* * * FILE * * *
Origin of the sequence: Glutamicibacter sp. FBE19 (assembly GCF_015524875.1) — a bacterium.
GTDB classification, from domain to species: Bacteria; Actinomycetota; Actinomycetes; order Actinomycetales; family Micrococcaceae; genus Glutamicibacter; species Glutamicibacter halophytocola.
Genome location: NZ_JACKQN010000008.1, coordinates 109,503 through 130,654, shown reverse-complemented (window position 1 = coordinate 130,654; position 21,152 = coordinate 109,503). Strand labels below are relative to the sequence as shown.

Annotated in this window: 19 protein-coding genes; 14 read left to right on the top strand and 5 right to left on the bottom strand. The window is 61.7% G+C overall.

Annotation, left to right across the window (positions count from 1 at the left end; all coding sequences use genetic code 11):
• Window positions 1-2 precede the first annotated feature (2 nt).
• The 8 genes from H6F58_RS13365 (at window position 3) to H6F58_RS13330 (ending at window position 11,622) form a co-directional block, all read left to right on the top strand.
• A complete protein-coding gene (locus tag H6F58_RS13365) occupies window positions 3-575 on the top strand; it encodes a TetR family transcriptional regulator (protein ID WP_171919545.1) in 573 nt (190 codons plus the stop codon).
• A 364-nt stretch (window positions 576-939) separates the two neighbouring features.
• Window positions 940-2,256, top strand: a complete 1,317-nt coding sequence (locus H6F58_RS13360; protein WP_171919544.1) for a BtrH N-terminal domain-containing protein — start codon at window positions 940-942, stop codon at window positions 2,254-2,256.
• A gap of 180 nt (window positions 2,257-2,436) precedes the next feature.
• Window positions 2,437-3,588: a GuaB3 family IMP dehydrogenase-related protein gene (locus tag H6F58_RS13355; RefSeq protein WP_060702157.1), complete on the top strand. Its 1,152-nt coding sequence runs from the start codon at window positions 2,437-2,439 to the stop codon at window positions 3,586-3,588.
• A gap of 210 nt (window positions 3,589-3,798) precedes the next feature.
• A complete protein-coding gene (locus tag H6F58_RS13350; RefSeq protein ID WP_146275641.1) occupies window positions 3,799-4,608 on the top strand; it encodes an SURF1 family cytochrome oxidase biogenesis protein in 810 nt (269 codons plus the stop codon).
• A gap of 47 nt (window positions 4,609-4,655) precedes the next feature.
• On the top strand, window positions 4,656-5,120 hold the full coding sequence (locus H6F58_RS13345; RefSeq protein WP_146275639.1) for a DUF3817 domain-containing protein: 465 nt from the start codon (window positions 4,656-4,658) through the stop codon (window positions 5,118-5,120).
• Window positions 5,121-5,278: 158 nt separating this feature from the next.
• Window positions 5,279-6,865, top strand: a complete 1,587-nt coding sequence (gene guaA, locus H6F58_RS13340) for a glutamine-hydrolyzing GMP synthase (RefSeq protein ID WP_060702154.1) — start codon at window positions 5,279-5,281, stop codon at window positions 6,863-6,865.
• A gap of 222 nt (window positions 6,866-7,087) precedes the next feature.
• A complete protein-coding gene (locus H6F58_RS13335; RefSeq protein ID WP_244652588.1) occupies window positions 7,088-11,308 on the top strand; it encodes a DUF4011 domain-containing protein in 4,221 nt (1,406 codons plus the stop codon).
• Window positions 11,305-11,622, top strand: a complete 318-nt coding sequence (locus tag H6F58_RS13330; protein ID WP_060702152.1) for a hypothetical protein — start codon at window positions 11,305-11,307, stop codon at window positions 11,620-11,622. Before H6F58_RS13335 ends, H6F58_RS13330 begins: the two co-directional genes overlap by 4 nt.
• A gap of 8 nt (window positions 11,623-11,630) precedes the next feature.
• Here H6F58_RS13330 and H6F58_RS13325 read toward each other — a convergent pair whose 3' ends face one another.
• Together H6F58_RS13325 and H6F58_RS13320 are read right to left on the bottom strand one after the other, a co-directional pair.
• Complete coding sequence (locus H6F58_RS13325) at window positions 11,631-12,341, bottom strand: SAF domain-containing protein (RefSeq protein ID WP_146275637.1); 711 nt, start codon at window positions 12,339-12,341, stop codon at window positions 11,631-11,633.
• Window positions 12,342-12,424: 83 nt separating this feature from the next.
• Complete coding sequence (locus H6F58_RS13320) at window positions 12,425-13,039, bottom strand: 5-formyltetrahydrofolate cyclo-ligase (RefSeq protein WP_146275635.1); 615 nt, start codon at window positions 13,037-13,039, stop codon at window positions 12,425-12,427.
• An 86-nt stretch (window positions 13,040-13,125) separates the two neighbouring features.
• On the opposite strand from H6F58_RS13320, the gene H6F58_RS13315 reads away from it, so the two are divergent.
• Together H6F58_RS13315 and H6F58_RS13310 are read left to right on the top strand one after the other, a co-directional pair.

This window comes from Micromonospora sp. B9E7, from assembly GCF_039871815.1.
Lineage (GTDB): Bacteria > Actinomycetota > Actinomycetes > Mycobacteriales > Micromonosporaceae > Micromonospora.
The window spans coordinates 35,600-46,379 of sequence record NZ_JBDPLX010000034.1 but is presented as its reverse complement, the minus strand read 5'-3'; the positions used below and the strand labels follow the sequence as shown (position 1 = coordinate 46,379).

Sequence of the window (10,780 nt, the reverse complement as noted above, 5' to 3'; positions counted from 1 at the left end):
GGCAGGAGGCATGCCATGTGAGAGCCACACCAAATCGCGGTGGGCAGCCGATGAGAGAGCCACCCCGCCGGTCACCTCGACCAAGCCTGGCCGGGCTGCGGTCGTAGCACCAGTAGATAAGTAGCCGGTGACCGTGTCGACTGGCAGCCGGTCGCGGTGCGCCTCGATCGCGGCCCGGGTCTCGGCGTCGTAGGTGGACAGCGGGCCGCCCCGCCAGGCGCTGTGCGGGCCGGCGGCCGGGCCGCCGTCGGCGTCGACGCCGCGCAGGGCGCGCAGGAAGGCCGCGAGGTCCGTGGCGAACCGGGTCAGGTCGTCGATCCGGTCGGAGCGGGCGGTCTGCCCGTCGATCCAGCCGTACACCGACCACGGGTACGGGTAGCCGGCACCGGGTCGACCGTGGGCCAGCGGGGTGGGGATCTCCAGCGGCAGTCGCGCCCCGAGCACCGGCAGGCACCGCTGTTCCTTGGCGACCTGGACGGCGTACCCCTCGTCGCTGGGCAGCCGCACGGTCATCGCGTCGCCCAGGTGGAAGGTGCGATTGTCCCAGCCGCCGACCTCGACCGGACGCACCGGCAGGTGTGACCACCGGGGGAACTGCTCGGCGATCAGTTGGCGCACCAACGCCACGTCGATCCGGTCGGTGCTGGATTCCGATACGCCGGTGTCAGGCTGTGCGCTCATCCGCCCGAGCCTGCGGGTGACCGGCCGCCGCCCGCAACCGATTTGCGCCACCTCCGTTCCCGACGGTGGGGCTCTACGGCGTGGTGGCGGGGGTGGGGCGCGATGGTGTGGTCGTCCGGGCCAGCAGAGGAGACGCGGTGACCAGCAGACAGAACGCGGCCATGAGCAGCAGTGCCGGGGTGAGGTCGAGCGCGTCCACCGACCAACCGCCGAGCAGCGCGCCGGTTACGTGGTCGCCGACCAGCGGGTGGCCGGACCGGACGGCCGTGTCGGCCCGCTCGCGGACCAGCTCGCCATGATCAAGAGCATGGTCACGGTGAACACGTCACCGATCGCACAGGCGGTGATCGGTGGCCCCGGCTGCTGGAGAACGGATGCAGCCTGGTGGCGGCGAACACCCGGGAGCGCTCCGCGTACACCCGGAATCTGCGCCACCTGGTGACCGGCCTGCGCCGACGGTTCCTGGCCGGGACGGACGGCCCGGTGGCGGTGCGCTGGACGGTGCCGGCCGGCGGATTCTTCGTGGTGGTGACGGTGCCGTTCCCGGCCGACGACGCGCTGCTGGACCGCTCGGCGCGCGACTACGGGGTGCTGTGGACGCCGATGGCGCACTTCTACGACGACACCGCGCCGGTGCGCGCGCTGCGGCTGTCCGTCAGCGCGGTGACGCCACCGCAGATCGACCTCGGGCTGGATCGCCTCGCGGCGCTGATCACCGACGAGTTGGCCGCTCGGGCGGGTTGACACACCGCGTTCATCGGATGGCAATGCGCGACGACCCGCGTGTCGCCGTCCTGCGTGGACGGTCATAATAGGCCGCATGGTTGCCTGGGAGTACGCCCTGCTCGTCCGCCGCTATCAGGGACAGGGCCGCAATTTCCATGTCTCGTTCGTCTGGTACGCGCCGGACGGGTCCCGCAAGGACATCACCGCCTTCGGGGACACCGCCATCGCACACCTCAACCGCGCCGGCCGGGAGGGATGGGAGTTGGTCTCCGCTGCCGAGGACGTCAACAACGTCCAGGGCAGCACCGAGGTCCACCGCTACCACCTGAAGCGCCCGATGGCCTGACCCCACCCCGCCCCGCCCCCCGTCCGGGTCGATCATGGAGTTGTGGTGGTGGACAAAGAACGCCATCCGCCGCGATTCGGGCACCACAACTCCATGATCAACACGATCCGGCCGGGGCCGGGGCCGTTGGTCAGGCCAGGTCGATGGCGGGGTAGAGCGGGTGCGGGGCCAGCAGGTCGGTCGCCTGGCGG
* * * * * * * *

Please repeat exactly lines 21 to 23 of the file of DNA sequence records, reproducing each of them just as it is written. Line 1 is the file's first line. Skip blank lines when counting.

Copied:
• Window positions 11,305-11,622, top strand: a complete 318-nt coding sequence (locus tag H6F58_RS13330; protein ID WP_060702152.1) for a hypothetical protein — start codon at window positions 11,305-11,307, stop codon at window positions 11,620-11,622. Before H6F58_RS13335 ends, H6F58_RS13330 begins: the two co-directional genes overlap by 4 nt.
• A gap of 8 nt (window positions 11,623-11,630) precedes the next feature.
• Here H6F58_RS13330 and H6F58_RS13325 read toward each other — a convergent pair whose 3' ends face one another.